When buying or leasing commercial real estate in most cases you will end up having to build, renovate, construct, or do some sort of tenant improvements whether you want to occupy office, retail, or warehouse space. Choosing the right contractor however can be a difficult process especially if you have not been through the process before.
Picking the wrong contractor can lead to your tenant improvement project being way over budget and not on time which can create a lot of stress especially if you have a hard deadline or existing lease expiration date. Going through a commercial real estate renovation is not ideal or fun however choosing the right commercial contractor can make the different between a successful move in and a stressful one. Below are a few tips on how to select the right contractor that will keep your project on time and within your budget.
Know What Your Needs Are First
Have some plans and ideas. Contractors can’t guess your needs and while verbally telling them what you want is possible on a small job in most cases you want to have things in writing. If the scope is really small (e.g. just building a couple of walls or having new flooring installed) then you really won’t need plans but do have what you want done in writing. If the scope is larger you need to hire an architect or space planner to draw up an office layout that meets your current and future needs. Once you have a good plan that you are at least 90% sure will work then you are ready to get preliminary bids.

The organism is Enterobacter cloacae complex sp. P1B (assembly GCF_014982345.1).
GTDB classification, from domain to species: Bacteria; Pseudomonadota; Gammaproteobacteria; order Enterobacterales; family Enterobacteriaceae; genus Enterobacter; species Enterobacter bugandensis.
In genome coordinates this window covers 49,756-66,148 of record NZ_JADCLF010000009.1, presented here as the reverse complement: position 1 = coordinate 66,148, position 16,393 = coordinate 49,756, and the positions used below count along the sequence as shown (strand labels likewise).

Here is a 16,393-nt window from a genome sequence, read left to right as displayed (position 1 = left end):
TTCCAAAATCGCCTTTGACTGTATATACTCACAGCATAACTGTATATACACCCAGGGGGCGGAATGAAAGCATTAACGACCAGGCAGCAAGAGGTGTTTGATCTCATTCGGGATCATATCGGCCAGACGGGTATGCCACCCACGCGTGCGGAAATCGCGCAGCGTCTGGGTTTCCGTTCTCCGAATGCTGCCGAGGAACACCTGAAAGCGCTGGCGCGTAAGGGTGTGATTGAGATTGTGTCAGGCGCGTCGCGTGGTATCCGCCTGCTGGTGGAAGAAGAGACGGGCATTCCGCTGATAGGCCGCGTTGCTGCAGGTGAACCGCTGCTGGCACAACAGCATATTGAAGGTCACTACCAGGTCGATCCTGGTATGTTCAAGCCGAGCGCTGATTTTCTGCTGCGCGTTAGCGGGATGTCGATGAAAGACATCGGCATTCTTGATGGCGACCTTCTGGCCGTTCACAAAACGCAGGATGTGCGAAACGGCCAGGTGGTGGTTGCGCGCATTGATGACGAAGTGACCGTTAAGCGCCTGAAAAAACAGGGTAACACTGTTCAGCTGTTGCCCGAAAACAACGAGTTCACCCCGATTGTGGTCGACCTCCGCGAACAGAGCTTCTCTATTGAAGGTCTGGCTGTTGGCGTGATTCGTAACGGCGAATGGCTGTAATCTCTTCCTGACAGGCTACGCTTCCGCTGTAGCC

Find Out Commercial Contractor Recommendations
There are a few ways to go about choosing the best contractor. If using a commercial real estate company Austin you can start with them. They have been through the process a ton and can share a complete list. You can also ask the landlord for a few references on who they have used for tenant finish outs. Ask neighboring tenants who they used and how their experience was. As you do your research you will find that there will be a handful of commercial contractors that do most of the tenant build out work in your city.
Ask Contractors Lot’s of Questions Before Asking For Construction Bids
Before asking for contractor bids you want to interview at least 5-6 contractors and ask them a lot of questions about their experience.